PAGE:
Transverse Abdominis Model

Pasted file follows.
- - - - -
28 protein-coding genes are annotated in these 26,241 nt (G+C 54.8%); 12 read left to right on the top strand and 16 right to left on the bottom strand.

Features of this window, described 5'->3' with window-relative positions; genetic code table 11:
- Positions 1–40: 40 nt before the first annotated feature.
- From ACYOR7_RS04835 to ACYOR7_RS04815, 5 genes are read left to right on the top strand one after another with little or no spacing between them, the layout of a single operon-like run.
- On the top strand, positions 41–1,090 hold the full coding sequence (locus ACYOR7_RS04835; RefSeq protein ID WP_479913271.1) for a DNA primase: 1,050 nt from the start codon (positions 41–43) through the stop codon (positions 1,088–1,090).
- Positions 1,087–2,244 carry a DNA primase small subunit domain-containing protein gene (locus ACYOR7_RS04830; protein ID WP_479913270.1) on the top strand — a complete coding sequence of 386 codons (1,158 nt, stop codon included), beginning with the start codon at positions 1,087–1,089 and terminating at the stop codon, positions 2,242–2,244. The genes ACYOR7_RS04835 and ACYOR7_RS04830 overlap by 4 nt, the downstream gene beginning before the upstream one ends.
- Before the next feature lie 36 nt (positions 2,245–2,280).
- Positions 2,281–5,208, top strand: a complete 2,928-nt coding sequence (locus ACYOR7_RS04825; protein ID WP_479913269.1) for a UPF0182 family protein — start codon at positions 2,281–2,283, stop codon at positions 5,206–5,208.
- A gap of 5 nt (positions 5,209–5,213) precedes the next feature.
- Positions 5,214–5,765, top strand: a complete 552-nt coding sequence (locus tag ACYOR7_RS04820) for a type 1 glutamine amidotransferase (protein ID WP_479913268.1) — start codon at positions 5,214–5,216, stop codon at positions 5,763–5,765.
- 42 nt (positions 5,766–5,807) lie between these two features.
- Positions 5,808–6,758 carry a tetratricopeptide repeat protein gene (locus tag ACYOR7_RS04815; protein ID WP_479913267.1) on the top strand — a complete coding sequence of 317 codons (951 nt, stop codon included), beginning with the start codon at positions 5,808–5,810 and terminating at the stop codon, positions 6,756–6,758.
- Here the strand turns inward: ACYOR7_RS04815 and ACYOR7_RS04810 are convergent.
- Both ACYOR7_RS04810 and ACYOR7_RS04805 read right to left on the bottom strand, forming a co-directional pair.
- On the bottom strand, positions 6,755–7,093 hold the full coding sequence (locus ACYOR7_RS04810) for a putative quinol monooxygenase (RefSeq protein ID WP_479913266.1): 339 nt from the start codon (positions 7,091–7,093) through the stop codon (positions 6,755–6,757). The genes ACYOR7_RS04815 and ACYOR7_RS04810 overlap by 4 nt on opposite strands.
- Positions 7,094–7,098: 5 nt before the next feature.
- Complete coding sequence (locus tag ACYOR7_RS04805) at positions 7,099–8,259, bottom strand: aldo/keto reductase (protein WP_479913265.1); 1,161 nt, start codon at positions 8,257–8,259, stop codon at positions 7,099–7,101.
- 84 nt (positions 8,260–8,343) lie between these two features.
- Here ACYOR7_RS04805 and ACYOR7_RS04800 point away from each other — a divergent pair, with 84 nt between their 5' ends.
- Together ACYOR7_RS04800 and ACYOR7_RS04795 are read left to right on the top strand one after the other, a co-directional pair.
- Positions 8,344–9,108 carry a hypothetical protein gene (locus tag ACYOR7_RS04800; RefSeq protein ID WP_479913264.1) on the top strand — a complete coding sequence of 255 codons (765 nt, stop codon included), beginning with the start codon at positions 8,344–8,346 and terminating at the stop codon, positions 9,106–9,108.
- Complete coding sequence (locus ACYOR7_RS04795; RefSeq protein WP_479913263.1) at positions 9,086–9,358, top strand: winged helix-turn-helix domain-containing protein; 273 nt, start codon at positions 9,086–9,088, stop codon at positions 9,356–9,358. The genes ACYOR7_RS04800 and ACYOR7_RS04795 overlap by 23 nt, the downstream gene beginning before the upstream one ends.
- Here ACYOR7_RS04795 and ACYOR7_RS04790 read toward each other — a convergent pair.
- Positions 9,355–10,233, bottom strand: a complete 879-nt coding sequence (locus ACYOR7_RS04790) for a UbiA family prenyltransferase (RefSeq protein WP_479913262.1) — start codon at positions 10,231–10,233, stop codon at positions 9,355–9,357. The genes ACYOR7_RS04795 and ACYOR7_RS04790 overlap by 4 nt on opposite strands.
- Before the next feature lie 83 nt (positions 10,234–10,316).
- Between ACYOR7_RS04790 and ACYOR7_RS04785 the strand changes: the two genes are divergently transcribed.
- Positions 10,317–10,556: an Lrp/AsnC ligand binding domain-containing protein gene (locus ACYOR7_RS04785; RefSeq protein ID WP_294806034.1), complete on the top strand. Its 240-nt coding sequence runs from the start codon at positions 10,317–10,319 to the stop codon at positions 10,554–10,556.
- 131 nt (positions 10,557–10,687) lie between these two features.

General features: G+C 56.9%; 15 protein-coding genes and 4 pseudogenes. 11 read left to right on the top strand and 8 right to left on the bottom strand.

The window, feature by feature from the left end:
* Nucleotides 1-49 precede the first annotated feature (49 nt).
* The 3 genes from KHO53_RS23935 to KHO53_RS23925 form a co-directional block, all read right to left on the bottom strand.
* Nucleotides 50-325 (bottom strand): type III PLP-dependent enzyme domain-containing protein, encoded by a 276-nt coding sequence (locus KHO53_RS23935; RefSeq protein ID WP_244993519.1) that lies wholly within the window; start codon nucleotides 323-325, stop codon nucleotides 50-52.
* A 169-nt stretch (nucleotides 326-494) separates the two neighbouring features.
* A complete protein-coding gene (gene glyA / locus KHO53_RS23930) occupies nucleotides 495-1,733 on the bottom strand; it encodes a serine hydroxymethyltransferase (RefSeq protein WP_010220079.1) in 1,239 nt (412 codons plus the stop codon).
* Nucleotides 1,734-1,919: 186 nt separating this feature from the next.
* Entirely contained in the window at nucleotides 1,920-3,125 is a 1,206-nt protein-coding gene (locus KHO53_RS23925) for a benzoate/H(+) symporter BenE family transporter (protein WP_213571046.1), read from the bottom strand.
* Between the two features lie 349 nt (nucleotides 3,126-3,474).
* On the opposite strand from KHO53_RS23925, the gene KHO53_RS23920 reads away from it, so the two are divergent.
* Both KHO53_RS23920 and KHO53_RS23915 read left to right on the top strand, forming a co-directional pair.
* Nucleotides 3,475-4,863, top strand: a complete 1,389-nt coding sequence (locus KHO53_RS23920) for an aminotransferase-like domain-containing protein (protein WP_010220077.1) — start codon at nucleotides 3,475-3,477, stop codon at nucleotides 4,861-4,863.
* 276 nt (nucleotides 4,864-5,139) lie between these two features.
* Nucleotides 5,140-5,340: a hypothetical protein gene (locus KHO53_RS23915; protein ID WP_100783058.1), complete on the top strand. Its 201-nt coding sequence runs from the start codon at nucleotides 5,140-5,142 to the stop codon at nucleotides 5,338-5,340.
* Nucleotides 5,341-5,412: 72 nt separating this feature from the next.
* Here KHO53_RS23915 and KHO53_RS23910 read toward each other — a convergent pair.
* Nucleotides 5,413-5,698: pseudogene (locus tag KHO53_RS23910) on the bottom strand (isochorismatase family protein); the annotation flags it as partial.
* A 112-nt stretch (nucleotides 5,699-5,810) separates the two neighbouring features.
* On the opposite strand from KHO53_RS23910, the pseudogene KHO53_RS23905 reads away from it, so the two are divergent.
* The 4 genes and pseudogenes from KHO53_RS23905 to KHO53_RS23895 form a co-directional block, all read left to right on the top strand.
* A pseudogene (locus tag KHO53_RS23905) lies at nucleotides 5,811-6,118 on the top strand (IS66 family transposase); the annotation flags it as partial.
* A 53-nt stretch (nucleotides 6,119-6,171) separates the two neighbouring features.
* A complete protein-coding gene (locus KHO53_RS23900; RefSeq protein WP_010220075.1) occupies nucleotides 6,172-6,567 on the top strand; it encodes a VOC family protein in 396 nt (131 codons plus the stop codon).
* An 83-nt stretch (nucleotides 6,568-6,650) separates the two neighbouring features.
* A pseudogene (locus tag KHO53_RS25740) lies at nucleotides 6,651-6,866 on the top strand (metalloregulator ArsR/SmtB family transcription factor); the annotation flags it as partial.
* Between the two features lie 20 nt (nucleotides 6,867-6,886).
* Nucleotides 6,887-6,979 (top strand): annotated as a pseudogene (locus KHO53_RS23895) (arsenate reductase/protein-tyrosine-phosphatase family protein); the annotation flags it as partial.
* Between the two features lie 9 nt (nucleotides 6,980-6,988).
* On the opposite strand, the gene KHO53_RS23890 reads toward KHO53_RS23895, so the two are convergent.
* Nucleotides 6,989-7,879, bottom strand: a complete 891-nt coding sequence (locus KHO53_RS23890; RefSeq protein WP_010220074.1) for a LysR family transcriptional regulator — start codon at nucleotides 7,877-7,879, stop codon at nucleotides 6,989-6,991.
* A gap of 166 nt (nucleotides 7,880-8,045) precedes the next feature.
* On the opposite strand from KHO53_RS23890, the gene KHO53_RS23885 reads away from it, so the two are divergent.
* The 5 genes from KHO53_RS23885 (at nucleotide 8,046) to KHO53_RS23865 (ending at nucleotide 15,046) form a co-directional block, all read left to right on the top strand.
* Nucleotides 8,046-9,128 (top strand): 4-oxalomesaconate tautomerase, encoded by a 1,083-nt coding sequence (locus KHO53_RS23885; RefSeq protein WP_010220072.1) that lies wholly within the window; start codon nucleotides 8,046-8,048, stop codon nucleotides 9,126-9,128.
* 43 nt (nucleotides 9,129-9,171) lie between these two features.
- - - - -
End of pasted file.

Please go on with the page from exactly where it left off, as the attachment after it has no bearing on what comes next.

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While it is true that the TVA is vital to back and core health, the muscle also has the effect of pulling in what would otherwise be a protruding abdomen (hence its nickname, the “corset muscle”). Training the rectus abdominis muscles alone will not and can not give one a "flat" belly; this effect is achieved only through training the TVA. Thus to the extent that traditional abdominal exercises (e. g. crunches) or more advanced abdominal exercises tend to "flatten" the belly, this is owed to the tangential training of the TVA inherent in such exercises. Recently the transverse abdominal has become the subject of debate between Biokineticists, kinesiologists, strength trainers, and physical therapists. The two positions on the muscle are (1) that the muscle is effective and capable of bracing the human core during extremely heavy lifts and (2) that it is not. Specifically, one recent systematic review has found that the baseline dysfunction of TVA cannot predict the clinical outcomes of low back pain. Similarly, another systematic review has revealed that the changes in TVA function or morphology after different nonsurgical treatments are unrelated to the improvement of pain intensity or low back pain related-disability. These findings have challenged the traditional emphasis of using TVA-targeted intervention to treat low back pain.